B S Raghavan

US quest for Asia policy not over

B.S.RAGHAVAN | Updated on November 15, 2017

Ihad concluded my last column (Jigsaw pieces of US Asia policy, January 4) by pointing to the ambivalence in the US attitude towards China.

This stems from that country having a stranglehold over the US as the biggest foreign creditor with $1.5 trillion in American government debt. Its prodigious trade and current-account surpluses have made it a financial giant with foreign currency reserves exceeding $3 trillion, unsurpassed by any other nation.

It is also closer than the US to the countries of the Asia-Pacific region geographically, historically and culturally and can, if it sets its mind to it, outpace the US in forging networks of alliances by dangling a range of tempting offers in the form of collaborations, projects and financial assistance.

In any case, confrontation, leave alone retaliation with military force, cannot any longer be the solution in world affairs. The days are long past when the ugly American or the cowboy style of arm twisting, browbeating, sabre-rattling or the actual use of force would have done the trick. In the current context, all that the US can do is to mask in diplomatic verbiage its real intention to somehow keep China in check and look for proxies through whom it could finesse whatever hidden agenda it has.

Hence, the eagerness to embrace India in an all-encompassing strategic partnership, and build it up as a “regional economic anchor and provider of security in the broader Indian Ocean region”, with the expectation of making it, at one level, an effective counterpoise to China and at another, the lightning rod for absorbing any shocks generated in the process.


Hence the insistent call by the US urging India to play a more vigorous leadership role as the “linchpin” of the broader Asia-Pacific region, and go beyond its languid “Look East” policy to a dashing “Act East” policy. The US no doubt hopes that to a considerable extent, this will lighten its load in making China soften its stand on contentious issues such as political and economic liberalisation, cyber war, intellectual property protection, maritime security and human rights.

Of late, the US has begun to bracket India with Indonesia, with equal praise for both as “two of the most dynamic and significant democratic powers of Asia” with which it wants to have “broader, deeper, and more purposeful relationships”. It gives a number of reasons to justify this unnatural bundling, but, to me, the real reason is that the US considers it impolitic to seem like leaning on India (in both the British and American senses of the phrase) exclusively, excessively or too obviously.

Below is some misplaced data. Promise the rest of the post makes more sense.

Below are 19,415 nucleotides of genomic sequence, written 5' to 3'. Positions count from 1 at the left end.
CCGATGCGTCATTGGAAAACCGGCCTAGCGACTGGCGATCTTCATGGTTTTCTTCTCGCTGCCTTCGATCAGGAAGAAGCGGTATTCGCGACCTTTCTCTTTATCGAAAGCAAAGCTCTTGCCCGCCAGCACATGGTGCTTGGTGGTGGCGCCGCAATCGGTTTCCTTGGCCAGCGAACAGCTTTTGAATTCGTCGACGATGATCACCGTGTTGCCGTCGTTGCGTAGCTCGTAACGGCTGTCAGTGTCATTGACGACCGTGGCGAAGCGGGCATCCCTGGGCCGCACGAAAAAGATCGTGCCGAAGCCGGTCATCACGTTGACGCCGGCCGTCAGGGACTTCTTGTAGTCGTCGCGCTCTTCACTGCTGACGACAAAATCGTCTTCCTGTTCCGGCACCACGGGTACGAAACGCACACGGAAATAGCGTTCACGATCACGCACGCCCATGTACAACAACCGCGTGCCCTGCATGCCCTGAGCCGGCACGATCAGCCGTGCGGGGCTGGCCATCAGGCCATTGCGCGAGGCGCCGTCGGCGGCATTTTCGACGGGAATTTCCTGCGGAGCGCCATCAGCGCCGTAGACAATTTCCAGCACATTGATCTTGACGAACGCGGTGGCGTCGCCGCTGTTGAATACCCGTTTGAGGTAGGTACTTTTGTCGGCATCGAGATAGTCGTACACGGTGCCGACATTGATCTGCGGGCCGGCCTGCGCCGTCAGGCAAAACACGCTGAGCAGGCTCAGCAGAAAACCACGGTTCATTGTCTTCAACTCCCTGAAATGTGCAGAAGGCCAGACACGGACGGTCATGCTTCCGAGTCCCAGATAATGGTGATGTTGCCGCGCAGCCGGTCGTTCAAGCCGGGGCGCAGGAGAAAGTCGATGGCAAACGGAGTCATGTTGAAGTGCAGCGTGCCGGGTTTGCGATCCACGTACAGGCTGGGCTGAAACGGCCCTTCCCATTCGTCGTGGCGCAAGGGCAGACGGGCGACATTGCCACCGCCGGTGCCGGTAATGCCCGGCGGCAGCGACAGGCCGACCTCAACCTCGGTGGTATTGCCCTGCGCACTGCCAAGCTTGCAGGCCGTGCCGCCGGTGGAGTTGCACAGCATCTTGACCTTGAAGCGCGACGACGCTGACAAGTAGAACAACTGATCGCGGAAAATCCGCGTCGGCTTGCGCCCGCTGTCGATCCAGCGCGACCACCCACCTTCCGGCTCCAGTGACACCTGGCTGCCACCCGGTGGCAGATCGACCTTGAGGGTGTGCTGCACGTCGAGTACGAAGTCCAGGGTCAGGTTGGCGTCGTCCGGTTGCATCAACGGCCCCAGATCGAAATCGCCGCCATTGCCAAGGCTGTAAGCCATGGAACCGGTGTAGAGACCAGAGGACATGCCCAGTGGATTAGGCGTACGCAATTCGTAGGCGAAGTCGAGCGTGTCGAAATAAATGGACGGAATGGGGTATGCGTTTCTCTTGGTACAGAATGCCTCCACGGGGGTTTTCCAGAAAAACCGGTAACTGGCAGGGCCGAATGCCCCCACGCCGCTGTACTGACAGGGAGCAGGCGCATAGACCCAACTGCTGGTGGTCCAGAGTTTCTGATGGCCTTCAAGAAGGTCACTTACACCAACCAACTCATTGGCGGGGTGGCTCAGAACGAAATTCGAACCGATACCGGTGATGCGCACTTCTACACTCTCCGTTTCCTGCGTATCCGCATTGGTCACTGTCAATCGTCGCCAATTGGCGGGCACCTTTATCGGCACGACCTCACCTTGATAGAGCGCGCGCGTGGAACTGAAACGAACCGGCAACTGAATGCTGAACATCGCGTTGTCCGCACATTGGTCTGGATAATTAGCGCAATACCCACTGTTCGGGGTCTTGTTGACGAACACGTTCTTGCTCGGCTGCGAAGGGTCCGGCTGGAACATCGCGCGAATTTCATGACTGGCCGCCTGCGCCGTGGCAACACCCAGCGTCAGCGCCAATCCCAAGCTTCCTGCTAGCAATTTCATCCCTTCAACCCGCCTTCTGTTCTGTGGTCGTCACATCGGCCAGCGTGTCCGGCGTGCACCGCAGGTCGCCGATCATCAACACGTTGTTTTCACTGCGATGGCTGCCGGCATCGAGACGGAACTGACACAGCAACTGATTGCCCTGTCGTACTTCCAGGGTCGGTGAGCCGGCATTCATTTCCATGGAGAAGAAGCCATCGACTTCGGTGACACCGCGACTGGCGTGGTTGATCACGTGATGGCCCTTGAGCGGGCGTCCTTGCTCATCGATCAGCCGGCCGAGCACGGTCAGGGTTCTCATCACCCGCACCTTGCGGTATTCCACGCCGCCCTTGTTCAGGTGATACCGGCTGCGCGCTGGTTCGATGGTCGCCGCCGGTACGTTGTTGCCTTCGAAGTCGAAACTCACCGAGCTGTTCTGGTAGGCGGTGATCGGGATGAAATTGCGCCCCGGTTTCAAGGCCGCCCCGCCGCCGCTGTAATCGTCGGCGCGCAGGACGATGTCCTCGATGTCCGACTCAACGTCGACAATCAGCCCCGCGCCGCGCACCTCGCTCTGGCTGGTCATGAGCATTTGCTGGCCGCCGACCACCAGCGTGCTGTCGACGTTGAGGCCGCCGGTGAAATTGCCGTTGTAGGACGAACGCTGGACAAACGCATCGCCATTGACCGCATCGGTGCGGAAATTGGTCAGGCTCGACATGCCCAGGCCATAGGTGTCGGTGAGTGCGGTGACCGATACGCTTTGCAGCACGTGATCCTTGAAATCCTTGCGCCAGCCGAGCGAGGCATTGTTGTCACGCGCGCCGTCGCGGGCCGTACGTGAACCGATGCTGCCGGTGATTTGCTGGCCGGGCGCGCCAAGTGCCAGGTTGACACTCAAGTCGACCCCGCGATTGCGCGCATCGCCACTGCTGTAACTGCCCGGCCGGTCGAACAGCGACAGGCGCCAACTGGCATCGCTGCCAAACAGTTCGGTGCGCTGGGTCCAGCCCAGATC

The US foreign policy makers are smart enough, they will not be still willing to put up with Pakistan's brazen and perfidious prevarications, its continued dalliance with China and its total loss of credibility from the time Osama bin Laden was found ensconced in the prominent military cantonment of Abbotabad right under the noses of the military brass.

There is certainly enough indication of Pakistan being in the dog house in their reckoning. It cannot be mere coincidence that no explicit reference to US-Pakistan relations occurs in any of the policy pronouncements made by the US from public platforms after its daring exploit of eliminating Osama by caring two hoots for Pakistan's sovereignty and international law.


However, the US is on a cleft stick with respect to Pakistan. It can neither write it off nor go on pouring billions of dollars into that bottomless pit. There is also the imperative need to guard against Pakistan's nuclear assets falling into terrorist hands — a danger of truly unthinkable proportions. Pakistan must be giving the US sleepless nights.

With so many uncertainties and complexities bedevilling a region, the US has not yet worked out with clarity all the implications of an ambitious forward thrust. The region further bristles with hot spots that are apt to flare up. The US quest of a coherent, balanced and durable Asia policy, whether in itself or as an adjunct of an Asia-Pacific policy is yet to be over. At the moment, its best bet lies in focusing on the crystallisation and consolidation of relationships with China, India and Japan and use the resulting leverage to hammer out a full-fledged and definitive Asia-Pacific policy.

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Published on January 15, 2012
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